However, if we think of this new discovery as a higher octave, or rather a superconscious (transpersonal) aspect of communicative Mercury, we might also get a better understanding of principles like insight, breakthrough and invention.
Maybe we have here the ability to draw on transpersonal energies – Uranus representing the initial breakthrough beyond the limiting boundary of Saturn, even if Ouranos, the old sky god which the new planet was named after, is in fact, ironically, the father of Saturn in myth.
Perhaps the discovery, or even rediscovery of Uranus, is symbolic of the return of the magical power of the older gods.
If we consider the then undiscovered Pluto to be transpersonal power, as opposed to the personal expression of energy as seen in Mars, and all the potential danger that represents, then I think we get some idea as to the real significance of this new cycle which took place in Taurus in 1850 and into 1851.
It is almost like the magician Uranus utilising the deep power of Pluto for future use without mankind being aware of such subterranean force. Saturn passing over both just afterwards is acting like a coalescing agent of this transformative energy in the material world, a changing of the guard and setting the scene for decades ahead.
Every conjunction of Uranus and Pluto marks the beginning of a new cycle which appears to manifest in our world as a force for social and cultural change, but especially since 1851. The energies of transpersonal change and power come together as an almost irresistible force. People will argue as to the benevolence, or otherwise, of this energy.
It would appear the power of this conjunction was being felt at least a year or so beforehand too. Look at the revolutions of 1848, for example, the biggest uprisings Europe as a whole had ever known, at least according to the known history. And even though little political change actually transpired as a result, the cultural significance in the long run was indeed manifest.
Setting the seal and precedent
We can therefore see that the Great Exhibition of 1851 did indeed set the symbolic seal of the times, showcased in the almost unbelievably magnificent Crystal Palace. The exhibition closed in October 1851. Then, remarkably, the great cast iron and glass edifice was transferred to another site in London. It seems little was beyond these Victorian engineers.
So ultimately, I believe the chart set for the inauguration of this important event is indeed highly symbolic. The next six months encapsulated Britain’s inheritance from the old world, yet more importantly, presaged her empire’s predominance in the world and the true beginning of ‘globalism’.
The beginning of globalism
Significantly, in the same year of 1851, we also see the establishment of the prime meridian of Greenwich, making London the de facto capital of the world.
It was around this same juncture too that one of the most important French literary figures, Victor Hugo, made a prophetic speech in regard to the idea of a united Europe. Even though such a ‘dream’ has never quite come to fruition, we can perhaps see the germ of this idea developing around this time, those first steps toward a global world.
The superpower which was Great Britain at the time was only nominally patriotic, in my opinion. Yes, Britons at the time could be proud of their empire, yet the real reach and purpose of this manifestation was to create a global world where the nation state, ultimately, would become redundant. The pros and cons of this movement are debatable.
The next meeting of Uranus and Pluto was in the mid 1960s. By then the idea of Pluto’s transformative power had entered our mainstream consciousness, having been discovered in 1930. This foreshadowed the next stage of social and cultural change – but that’s another article.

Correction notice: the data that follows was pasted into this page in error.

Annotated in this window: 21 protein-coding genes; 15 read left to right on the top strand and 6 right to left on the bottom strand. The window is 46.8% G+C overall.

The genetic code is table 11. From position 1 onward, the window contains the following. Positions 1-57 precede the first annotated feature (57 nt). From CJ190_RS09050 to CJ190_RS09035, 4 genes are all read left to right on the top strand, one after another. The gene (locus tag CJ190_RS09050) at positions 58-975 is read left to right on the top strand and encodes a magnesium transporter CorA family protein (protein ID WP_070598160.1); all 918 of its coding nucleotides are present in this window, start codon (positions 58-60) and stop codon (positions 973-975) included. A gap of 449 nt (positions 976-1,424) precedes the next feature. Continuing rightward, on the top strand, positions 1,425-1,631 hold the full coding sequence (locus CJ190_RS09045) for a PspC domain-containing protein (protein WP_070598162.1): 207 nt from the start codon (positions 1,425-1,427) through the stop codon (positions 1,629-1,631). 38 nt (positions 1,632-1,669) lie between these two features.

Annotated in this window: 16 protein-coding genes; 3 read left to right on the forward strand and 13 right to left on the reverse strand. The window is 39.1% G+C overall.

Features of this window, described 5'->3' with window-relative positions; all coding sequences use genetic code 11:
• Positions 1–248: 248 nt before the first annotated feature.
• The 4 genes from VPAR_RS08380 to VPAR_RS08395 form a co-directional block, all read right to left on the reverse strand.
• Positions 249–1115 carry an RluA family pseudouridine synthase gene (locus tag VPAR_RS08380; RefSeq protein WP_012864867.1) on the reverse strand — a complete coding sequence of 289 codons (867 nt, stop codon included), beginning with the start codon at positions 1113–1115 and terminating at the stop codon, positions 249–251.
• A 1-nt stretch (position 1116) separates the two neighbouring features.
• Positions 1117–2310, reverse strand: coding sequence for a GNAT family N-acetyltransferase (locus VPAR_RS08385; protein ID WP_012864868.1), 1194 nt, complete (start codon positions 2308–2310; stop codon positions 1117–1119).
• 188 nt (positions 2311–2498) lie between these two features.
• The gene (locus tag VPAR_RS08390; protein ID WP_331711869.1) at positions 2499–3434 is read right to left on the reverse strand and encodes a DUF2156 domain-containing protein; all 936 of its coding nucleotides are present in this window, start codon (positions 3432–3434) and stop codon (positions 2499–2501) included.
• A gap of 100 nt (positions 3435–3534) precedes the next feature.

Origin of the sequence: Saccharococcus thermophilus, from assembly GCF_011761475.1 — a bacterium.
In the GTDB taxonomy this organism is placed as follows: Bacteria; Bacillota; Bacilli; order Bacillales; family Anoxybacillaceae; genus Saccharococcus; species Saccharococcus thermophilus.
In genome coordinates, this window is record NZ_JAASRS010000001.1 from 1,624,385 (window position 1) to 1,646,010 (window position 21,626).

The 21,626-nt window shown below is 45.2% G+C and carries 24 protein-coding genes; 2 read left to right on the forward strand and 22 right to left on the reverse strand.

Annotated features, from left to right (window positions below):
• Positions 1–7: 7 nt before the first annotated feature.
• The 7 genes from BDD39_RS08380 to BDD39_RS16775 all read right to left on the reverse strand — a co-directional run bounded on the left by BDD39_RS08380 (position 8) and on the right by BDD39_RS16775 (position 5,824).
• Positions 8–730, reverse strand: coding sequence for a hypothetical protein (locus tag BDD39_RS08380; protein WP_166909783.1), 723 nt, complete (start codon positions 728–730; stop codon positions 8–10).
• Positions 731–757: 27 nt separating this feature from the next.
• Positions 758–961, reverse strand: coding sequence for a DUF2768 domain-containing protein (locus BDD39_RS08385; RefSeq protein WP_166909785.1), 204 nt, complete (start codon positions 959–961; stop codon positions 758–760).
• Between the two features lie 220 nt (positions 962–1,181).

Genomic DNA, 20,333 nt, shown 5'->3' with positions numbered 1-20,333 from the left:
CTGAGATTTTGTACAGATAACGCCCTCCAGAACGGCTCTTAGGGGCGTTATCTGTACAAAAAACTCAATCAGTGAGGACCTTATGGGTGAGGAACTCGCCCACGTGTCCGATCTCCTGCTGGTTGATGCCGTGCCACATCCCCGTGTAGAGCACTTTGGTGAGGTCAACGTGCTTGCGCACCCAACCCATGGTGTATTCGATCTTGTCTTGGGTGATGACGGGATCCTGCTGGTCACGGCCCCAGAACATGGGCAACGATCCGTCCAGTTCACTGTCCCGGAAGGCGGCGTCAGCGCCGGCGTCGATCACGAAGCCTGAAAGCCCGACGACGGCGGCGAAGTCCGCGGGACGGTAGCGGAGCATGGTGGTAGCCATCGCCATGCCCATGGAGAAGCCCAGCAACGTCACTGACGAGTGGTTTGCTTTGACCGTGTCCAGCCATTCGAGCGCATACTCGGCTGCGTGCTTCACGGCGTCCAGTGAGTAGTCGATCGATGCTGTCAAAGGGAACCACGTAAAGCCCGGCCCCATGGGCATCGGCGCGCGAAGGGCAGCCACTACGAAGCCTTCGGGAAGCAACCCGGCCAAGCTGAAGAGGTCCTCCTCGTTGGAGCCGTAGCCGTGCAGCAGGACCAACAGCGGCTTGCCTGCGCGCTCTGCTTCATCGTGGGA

Copyright Francis Barker 2020
Part of our trip around Northern Ireland’s gorgeous County Antrim coast involved a stop at the world famous Giant’s Causeway.
I have to say that it was indeed everything I was expecting, from the cool, wet weather to the very touristy atmosphere.
That said, the place is simply stunning. Nothing can prepare you for walking over those truncated basalt columns, watching your step, while eyeing in disbelief that such a place actually exists, spreading out ahead of you towards the sea.
Made a World Heritage Site in 1986, the Giant’s Causeway lies right at the northern end of Northern Ireland.
The official story is that it’s between 50 and 60 million years old. In a nutshell, it’s the result of strong volcanic activity causing lava flows which formed a plateau, cooling relatively quickly, resulting in the distinctive hexagonal columns.
A similar process or effect occurs when mud dries in extreme heat, though you don’t get the height of the columns of course.
So much for the ‘official’ story. Any self respecting local here would tell you that’s all hogwash.
A Battle of Giants
What really happened, perhaps not that many generations ago, is that Finn MacCool, an Irish giant, was confronted by a Scottish giant challenger, called Benandonner. Finn, who couldn’t wait to tackle this upstart, built the causeway to get across the North Channel to Scotland.
There are basically two versions of the story. In one, Finn beats Benandonner conclusively. In the other Finn runs away from Benandonner after realising that he’s even bigger than himself.
So, using some feminine guile, Finn’s wife, called Oonagh, makes out her husband to be a baby, even going to the extent of placing him in a cradle.
Benandonner is fooled by this, thinking that if the baby is this big, then how big is the father? In shock, Benandonner trudges back across the causeway, taking it down on the way so Finn cannot follow him.
Science versus ‘Myth’
Strangely enough, in the corresponding part of Scotland around Fingal’s Cave on the isle of Staffa, there are some very similar columns of basalt.
Now, the scientific community would have us believe that this is merely part of the same lava flow from many millions of years ago. Of course it is.
But I know which explanation I prefer.
copyright Leofwine Tanner 2019
Recently we spent a few days in Northern Ireland.
We were based in Belfast, an up and coming city with a proud industrial heritage, particularly in ship building. It was here, of course, where the legendary ocean liner, The Titanic was built.